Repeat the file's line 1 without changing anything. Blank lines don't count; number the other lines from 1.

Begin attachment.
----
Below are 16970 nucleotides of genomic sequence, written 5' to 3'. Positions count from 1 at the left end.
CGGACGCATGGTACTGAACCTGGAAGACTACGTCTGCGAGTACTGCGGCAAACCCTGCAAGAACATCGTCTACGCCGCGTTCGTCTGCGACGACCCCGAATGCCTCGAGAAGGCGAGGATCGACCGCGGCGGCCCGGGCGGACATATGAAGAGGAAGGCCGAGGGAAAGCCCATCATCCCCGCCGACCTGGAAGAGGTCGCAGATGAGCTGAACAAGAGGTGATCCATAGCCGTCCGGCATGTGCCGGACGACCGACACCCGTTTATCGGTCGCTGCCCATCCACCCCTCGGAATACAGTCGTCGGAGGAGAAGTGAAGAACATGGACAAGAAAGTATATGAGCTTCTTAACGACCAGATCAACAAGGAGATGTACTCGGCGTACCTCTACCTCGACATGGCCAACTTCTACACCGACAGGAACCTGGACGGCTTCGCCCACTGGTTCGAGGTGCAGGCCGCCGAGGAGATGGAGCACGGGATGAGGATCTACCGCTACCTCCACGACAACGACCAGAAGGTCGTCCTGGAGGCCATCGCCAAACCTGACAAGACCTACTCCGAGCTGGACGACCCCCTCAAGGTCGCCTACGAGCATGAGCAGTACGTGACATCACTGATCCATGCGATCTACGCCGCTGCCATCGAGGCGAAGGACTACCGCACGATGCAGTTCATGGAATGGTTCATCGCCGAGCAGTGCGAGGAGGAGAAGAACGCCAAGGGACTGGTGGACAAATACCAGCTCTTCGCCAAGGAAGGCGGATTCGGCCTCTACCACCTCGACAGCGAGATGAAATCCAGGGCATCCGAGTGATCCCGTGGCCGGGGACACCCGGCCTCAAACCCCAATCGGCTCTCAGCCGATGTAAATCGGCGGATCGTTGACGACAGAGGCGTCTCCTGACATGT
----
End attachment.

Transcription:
Below are 16970 nucleotides of genomic sequence, written 5' to 3'. Positions count from 1 at the left end.